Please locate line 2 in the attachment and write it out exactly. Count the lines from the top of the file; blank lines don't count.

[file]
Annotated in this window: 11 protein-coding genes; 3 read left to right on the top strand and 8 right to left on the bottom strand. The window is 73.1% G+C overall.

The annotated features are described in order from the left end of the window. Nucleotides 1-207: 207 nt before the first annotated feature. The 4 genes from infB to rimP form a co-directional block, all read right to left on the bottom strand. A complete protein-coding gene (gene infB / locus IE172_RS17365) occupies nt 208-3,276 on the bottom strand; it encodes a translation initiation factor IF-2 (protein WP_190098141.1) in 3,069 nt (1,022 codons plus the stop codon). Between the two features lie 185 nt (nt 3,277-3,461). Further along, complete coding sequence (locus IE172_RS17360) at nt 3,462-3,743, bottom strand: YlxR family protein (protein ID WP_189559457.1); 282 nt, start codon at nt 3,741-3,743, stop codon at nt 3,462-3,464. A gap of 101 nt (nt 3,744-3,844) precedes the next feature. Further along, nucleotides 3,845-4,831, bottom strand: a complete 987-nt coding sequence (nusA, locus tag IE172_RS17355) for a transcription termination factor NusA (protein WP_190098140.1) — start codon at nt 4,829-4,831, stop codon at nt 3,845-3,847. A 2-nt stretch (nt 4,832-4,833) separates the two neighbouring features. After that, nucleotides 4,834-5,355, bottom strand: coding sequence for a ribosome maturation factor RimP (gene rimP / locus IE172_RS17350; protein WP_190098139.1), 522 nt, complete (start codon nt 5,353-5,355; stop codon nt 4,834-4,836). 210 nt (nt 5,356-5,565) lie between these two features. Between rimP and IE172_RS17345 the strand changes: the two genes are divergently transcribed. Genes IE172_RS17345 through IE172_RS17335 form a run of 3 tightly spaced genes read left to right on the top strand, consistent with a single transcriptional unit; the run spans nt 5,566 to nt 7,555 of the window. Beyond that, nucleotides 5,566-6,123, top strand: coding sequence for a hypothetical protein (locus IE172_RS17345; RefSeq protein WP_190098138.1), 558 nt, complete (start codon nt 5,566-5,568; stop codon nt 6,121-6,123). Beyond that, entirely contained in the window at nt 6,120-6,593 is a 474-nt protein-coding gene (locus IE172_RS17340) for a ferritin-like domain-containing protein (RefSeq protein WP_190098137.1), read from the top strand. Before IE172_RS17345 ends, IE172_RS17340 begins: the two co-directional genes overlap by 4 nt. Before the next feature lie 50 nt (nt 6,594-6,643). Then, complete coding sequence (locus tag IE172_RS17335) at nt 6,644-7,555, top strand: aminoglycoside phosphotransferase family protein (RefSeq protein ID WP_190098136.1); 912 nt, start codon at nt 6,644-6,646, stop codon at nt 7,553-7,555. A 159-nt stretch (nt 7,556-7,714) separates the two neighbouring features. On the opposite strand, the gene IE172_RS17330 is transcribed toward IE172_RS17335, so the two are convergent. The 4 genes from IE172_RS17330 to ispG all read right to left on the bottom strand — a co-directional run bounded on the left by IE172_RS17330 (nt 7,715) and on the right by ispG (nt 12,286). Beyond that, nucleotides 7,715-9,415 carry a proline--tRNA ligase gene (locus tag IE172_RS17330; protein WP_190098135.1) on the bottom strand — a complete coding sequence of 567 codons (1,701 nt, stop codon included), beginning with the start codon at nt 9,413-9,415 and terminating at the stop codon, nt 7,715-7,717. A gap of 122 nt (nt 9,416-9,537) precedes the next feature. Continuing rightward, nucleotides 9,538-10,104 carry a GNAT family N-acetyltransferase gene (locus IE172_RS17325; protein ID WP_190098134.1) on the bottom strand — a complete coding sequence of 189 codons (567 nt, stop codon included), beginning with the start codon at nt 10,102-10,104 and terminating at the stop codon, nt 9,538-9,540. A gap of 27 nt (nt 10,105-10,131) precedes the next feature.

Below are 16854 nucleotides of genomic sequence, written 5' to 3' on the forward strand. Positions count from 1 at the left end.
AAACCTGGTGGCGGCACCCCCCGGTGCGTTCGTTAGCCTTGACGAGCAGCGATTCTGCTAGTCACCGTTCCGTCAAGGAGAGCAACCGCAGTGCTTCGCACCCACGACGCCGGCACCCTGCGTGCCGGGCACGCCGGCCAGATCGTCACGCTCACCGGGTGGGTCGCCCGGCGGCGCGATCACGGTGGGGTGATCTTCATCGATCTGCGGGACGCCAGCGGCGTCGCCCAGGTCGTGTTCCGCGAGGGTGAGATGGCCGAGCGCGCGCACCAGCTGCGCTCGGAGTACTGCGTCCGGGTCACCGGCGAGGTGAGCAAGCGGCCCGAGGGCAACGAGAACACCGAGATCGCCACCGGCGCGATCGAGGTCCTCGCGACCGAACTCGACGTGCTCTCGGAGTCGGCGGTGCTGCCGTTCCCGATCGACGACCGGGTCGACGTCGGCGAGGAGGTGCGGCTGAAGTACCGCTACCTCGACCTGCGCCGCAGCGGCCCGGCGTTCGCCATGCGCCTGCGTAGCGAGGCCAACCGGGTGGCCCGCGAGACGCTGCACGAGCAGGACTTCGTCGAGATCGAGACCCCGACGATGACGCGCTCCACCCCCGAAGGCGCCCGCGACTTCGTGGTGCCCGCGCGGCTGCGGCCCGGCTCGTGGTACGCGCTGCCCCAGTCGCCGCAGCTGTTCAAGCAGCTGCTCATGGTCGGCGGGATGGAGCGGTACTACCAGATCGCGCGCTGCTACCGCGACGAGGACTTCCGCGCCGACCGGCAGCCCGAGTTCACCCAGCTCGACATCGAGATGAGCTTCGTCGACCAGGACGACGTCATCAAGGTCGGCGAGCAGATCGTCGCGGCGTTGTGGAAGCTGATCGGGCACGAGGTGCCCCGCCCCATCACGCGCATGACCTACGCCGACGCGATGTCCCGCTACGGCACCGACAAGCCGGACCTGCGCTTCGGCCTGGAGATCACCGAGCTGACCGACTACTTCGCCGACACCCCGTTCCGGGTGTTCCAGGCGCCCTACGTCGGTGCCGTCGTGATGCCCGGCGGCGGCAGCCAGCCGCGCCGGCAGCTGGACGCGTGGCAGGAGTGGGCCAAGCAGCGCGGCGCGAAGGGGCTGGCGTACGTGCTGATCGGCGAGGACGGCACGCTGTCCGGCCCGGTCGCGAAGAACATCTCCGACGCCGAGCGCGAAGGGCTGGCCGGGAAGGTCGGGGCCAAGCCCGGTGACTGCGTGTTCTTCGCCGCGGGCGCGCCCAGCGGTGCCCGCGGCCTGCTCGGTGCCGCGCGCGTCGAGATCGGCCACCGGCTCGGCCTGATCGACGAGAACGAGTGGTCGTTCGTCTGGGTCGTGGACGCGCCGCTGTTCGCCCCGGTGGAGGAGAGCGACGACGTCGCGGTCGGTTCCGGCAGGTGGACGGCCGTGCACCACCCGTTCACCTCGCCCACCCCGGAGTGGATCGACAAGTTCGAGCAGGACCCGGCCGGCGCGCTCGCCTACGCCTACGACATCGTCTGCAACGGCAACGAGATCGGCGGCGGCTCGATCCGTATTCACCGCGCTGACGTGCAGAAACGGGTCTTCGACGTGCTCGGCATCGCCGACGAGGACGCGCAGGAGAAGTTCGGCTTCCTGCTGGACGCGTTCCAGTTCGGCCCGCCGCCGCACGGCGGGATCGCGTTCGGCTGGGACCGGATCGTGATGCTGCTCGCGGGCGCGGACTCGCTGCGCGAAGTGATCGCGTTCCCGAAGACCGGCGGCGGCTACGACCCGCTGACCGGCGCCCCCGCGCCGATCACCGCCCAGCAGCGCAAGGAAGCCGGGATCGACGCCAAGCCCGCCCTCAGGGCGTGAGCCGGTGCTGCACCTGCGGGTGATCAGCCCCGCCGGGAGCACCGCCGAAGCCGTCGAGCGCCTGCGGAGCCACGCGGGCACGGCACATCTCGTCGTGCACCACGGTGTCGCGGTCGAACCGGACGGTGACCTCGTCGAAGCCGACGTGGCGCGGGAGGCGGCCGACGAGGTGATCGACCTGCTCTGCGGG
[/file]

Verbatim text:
The annotated features are described in order from the left end of the window. Nucleotides 1-207: 207 nt before the first annotated feature. The 4 genes from infB to rimP form a co-directional block, all read right to left on the bottom strand. A complete protein-coding gene (gene infB / locus IE172_RS17365) occupies nt 208-3,276 on the bottom strand; it encodes a translation initiation factor IF-2 (protein WP_190098141.1) in 3,069 nt (1,022 codons plus the stop codon). Between the two features lie 185 nt (nt 3,277-3,461). Further along, complete coding sequence (locus IE172_RS17360) at nt 3,462-3,743, bottom strand: YlxR family protein (protein ID WP_189559457.1); 282 nt, start codon at nt 3,741-3,743, stop codon at nt 3,462-3,464. A gap of 101 nt (nt 3,744-3,844) precedes the next feature. Further along, nucleotides 3,845-4,831, bottom strand: a complete 987-nt coding sequence (nusA, locus tag IE172_RS17355) for a transcription termination factor NusA (protein WP_190098140.1) — start codon at nt 4,829-4,831, stop codon at nt 3,845-3,847. A 2-nt stretch (nt 4,832-4,833) separates the two neighbouring features. After that, nucleotides 4,834-5,355, bottom strand: coding sequence for a ribosome maturation factor RimP (gene rimP / locus IE172_RS17350; protein WP_190098139.1), 522 nt, complete (start codon nt 5,353-5,355; stop codon nt 4,834-4,836). 210 nt (nt 5,356-5,565) lie between these two features. Between rimP and IE172_RS17345 the strand changes: the two genes are divergently transcribed. Genes IE172_RS17345 through IE172_RS17335 form a run of 3 tightly spaced genes read left to right on the top strand, consistent with a single transcriptional unit; the run spans nt 5,566 to nt 7,555 of the window. Beyond that, nucleotides 5,566-6,123, top strand: coding sequence for a hypothetical protein (locus IE172_RS17345; RefSeq protein WP_190098138.1), 558 nt, complete (start codon nt 5,566-5,568; stop codon nt 6,121-6,123). Beyond that, entirely contained in the window at nt 6,120-6,593 is a 474-nt protein-coding gene (locus IE172_RS17340) for a ferritin-like domain-containing protein (RefSeq protein WP_190098137.1), read from the top strand. Before IE172_RS17345 ends, IE172_RS17340 begins: the two co-directional genes overlap by 4 nt. Before the next feature lie 50 nt (nt 6,594-6,643). Then, complete coding sequence (locus tag IE172_RS17335) at nt 6,644-7,555, top strand: aminoglycoside phosphotransferase family protein (RefSeq protein ID WP_190098136.1); 912 nt, start codon at nt 6,644-6,646, stop codon at nt 7,553-7,555. A 159-nt stretch (nt 7,556-7,714) separates the two neighbouring features. On the opposite strand, the gene IE172_RS17330 is transcribed toward IE172_RS17335, so the two are convergent. The 4 genes from IE172_RS17330 to ispG all read right to left on the bottom strand — a co-directional run bounded on the left by IE172_RS17330 (nt 7,715) and on the right by ispG (nt 12,286). Beyond that, nucleotides 7,715-9,415 carry a proline--tRNA ligase gene (locus tag IE172_RS17330; protein WP_190098135.1) on the bottom strand — a complete coding sequence of 567 codons (1,701 nt, stop codon included), beginning with the start codon at nt 9,413-9,415 and terminating at the stop codon, nt 7,715-7,717. A gap of 122 nt (nt 9,416-9,537) precedes the next feature. Continuing rightward, nucleotides 9,538-10,104 carry a GNAT family N-acetyltransferase gene (locus IE172_RS17325; protein ID WP_190098134.1) on the bottom strand — a complete coding sequence of 189 codons (567 nt, stop codon included), beginning with the start codon at nt 10,102-10,104 and terminating at the stop codon, nt 9,538-9,540. A gap of 27 nt (nt 10,105-10,131) precedes the next feature.